Pests can pose a serious threat to plants. Expert plant scientists and community liaisons in the Arizona Plant Diagnostic Network can help to diagnose pest-related issues affecting plants whether they’re in a back yard or a commercial agriculture enterprise.
New research by the University of Arizona and the University of Washington shows that strong background odors, including natural plant odors and human pollution, can mask the scent of flowers from pollinators.
University of Arizona astronomy professor Chris Impey, a pioneer in the use of instructional technology to teach science, is the first astronomer to be named a Howard Hughes Medical Institute Professor.
UA researchers have created a first-of-its-kind thermostat add-on that reliably predicts electricity costs, putting consumers in control of balancing their comfort with their budget.
"Desert Moon," a documentary made by a UA journalism graduate, tells the fascinating and surprising story of how tenacity and bold thinking led to the founding of the UA's Lunar and Planetary Lab and helped the U.S. win the race to the moon.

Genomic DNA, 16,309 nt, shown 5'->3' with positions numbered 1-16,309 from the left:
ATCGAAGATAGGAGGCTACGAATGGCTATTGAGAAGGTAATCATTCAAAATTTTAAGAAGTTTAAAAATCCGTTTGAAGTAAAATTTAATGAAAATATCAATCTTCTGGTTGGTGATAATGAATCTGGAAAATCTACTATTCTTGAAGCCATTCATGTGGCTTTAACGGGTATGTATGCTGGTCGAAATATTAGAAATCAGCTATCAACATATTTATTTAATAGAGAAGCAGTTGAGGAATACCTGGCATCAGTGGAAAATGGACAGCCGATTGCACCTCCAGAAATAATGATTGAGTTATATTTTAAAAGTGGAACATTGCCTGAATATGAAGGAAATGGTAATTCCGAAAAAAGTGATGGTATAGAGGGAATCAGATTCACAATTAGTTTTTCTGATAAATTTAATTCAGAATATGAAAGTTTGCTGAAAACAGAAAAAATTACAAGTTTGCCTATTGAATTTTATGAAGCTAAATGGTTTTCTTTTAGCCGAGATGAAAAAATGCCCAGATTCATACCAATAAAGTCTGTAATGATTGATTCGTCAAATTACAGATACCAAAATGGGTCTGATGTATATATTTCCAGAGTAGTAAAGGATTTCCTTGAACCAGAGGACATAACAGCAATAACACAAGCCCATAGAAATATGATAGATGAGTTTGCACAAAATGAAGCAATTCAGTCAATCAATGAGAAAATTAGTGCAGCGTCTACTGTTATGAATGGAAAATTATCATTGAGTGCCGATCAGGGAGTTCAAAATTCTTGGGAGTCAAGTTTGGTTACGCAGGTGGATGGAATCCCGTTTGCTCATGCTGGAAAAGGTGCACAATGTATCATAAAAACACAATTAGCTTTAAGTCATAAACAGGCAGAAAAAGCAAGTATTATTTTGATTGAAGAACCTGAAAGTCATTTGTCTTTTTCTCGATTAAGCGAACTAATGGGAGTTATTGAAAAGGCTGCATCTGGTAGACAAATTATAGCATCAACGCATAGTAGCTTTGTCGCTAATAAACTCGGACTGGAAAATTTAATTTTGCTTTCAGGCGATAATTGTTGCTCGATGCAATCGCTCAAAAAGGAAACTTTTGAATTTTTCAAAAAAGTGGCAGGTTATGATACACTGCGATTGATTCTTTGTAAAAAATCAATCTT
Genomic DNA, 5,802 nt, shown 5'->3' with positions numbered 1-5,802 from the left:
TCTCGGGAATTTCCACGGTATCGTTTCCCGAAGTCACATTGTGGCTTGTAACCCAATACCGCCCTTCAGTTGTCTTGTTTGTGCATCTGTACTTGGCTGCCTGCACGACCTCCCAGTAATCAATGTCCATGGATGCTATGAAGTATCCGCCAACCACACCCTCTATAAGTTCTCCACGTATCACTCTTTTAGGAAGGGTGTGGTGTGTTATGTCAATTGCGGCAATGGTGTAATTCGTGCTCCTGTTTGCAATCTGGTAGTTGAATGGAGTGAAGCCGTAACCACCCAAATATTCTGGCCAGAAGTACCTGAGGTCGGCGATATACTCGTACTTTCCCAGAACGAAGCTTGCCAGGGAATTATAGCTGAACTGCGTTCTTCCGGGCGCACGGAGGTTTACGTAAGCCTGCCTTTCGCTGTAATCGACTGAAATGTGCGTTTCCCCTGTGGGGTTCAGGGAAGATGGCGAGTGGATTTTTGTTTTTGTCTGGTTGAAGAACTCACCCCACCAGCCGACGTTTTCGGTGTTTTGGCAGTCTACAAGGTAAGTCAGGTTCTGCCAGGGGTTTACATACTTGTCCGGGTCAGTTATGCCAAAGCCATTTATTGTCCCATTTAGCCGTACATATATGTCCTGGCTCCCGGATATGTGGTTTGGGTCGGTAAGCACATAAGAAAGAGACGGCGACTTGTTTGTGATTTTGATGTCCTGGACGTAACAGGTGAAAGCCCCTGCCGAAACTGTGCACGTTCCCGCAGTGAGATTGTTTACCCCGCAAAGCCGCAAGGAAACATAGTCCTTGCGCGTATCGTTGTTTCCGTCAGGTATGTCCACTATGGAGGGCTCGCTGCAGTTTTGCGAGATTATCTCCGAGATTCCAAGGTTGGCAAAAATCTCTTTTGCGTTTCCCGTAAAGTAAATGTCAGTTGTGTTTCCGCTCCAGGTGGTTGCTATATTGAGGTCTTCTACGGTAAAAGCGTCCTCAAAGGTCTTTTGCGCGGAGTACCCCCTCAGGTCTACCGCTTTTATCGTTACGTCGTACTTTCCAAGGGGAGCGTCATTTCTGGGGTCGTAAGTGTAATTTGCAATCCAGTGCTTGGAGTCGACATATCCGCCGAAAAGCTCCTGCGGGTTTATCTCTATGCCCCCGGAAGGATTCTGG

UA scientists are playing a key role in an unprecedented effort to save the monarch, America's most iconic butterfly. Their recovery plan uses computer simulations to guide habitat restoration along the migration route, which stretches from the Great Plains to Mexico.
Higher education institutions across the country are supporting the "movement of making," which encourages people to create, build and innovate. A letter signed by more than 150 institutions was presented to President Barack Obama at the first-ever White House Maker Faire on Wednesday.
With teachers, professional engineers and college faculty to mentor them, high school students enrolled in the College of Engineering's introductory engineering course have created projects that are helping members of the community.
Dinosaurs were neither the lumbering, cold-blooded beasts depicted in old textbooks nor the high-strung, warm-blooded creatures of recent conjectures, but somewhere in between, according to a study that originated with UA evolutionary biologist Brian J. Enquist and UA alum John Grady.
The UA College of Engineering’s introductory course for high schoolers has won national recognition for its success in getting young students fired up about engineering through hands-on learning.